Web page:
Collection initializers not doing what you expect

Let’s assume that you have a class that have a collection property and that you want the default for that collection to be to actually have a value. That class might look like this:

 1: class Foo
 2: {
 3:     public Foo()
 4:     {
 5:         this.Numbers = new List<int> { 4711 };
 6:     }
 7:     public ICollection<int> Numbers { get; set; }
 8: }

Now somewhere else in your code you want to override the collection value and set some other value so you do this:

 9: var foo= new Foo { Numbers = { 42 } };

So what is now the value of the property Numbers? Turns out it actually holds both the initial value and the new value rather than just the one value you want. The way to do it if you only want one value is this:

 9: var foo= new Foo { Numbers = new List<int> { 42 } };

One way to try and avoid this is to not initialize the Numbers property with a list but rather an array like this:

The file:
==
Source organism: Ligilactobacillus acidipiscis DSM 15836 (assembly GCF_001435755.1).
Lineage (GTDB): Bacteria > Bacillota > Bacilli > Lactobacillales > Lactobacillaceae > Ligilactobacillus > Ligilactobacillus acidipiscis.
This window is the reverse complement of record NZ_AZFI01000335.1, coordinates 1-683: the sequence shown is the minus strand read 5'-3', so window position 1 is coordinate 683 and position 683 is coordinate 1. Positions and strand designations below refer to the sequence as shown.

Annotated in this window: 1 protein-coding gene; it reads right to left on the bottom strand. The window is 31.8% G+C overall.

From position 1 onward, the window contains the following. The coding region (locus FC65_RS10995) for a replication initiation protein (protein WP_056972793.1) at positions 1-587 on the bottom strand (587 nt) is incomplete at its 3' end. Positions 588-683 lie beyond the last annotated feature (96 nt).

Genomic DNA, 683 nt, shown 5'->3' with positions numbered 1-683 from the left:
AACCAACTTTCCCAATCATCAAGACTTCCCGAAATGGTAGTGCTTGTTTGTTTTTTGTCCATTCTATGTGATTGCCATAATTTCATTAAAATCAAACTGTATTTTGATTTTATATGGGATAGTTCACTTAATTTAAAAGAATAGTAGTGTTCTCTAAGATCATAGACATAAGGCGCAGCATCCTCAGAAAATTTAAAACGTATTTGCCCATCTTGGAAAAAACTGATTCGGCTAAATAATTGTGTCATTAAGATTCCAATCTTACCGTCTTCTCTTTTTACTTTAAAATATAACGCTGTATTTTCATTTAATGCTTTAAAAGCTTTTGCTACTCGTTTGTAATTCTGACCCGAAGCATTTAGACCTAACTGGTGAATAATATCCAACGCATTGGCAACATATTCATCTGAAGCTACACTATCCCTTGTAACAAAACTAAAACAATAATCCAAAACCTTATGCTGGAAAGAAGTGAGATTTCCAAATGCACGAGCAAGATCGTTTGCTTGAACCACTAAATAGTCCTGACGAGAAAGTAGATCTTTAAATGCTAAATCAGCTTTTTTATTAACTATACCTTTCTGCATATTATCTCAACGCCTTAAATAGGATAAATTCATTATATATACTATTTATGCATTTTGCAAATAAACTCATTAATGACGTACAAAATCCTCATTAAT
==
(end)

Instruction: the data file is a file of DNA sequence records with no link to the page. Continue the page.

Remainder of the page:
5:         this.Numbers = new[] { 4711 };

But that might not always be possible so you might be better off by not exposing your collections like this and only provide an IEnumerable property for enumeration and do all manipulation through separate methods and not properties.

Comments (1)

  1. IEnumerable also used to show deferred execution and calculations "on demand". Multiple enumeration of IEnumerable is bad idea. Behind this interface can be database query, heavy calculations and etc. To separate "in memory" collections with safe multiple enumeration I use the IReadOnlyCollection / IReadOnlyList from System.Collections.Generic (new in .NET 4.5).